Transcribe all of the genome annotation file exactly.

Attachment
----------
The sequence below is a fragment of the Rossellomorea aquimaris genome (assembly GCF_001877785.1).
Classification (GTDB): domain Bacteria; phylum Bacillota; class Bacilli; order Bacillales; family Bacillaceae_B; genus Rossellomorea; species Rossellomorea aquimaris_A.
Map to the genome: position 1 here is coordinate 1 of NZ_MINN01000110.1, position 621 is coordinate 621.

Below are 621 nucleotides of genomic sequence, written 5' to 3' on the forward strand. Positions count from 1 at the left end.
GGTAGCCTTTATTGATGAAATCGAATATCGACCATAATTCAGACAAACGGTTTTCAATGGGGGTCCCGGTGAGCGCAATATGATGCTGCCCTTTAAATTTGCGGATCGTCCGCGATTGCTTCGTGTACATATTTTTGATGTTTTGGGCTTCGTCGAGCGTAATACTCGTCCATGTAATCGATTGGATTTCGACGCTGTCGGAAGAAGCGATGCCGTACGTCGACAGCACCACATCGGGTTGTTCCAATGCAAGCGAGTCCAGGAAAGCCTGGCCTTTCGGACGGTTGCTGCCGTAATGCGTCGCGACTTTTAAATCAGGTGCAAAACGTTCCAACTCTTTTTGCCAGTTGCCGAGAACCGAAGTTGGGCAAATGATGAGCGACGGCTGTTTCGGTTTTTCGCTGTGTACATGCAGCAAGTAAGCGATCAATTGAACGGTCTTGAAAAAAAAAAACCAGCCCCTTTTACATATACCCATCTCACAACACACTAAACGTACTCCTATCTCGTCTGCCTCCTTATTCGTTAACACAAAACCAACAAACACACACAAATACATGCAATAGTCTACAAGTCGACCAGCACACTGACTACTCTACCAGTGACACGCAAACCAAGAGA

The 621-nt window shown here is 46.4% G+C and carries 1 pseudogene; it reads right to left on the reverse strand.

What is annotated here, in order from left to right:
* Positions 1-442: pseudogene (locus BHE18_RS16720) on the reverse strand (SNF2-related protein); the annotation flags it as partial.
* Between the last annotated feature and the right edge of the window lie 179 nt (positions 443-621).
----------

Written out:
The sequence below is a fragment of the Rossellomorea aquimaris genome (assembly GCF_001877785.1).
Classification (GTDB): domain Bacteria; phylum Bacillota; class Bacilli; order Bacillales; family Bacillaceae_B; genus Rossellomorea; species Rossellomorea aquimaris_A.
Map to the genome: position 1 here is coordinate 1 of NZ_MINN01000110.1, position 621 is coordinate 621.

Below are 621 nucleotides of genomic sequence, written 5' to 3' on the forward strand. Positions count from 1 at the left end.
GGTAGCCTTTATTGATGAAATCGAATATCGACCATAATTCAGACAAACGGTTTTCAATGGGGGTCCCGGTGAGCGCAATATGATGCTGCCCTTTAAATTTGCGGATCGTCCGCGATTGCTTCGTGTACATATTTTTGATGTTTTGGGCTTCGTCGAGCGTAATACTCGTCCATGTAATCGATTGGATTTCGACGCTGTCGGAAGAAGCGATGCCGTACGTCGACAGCACCACATCGGGTTGTTCCAATGCAAGCGAGTCCAGGAAAGCCTGGCCTTTCGGACGGTTGCTGCCGTAATGCGTCGCGACTTTTAAATCAGGTGCAAAACGTTCCAACTCTTTTTGCCAGTTGCCGAGAACCGAAGTTGGGCAAATGATGAGCGACGGCTGTTTCGGTTTTTCGCTGTGTACATGCAGCAAGTAAGCGATCAATTGAACGGTCTTGAAAAAAAAAAACCAGCCCCTTTTACATATACCCATCTCACAACACACTAAACGTACTCCTATCTCGTCTGCCTCCTTATTCGTTAACACAAAACCAACAAACACACACAAATACATGCAATAGTCTACAAGTCGACCAGCACACTGACTACTCTACCAGTGACACGCAAACCAAGAGA

The 621-nt window shown here is 46.4% G+C and carries 1 pseudogene; it reads right to left on the reverse strand.

What is annotated here, in order from left to right:
* Positions 1-442: pseudogene (locus BHE18_RS16720) on the reverse strand (SNF2-related protein); the annotation flags it as partial.
* Between the last annotated feature and the right edge of the window lie 179 nt (positions 443-621).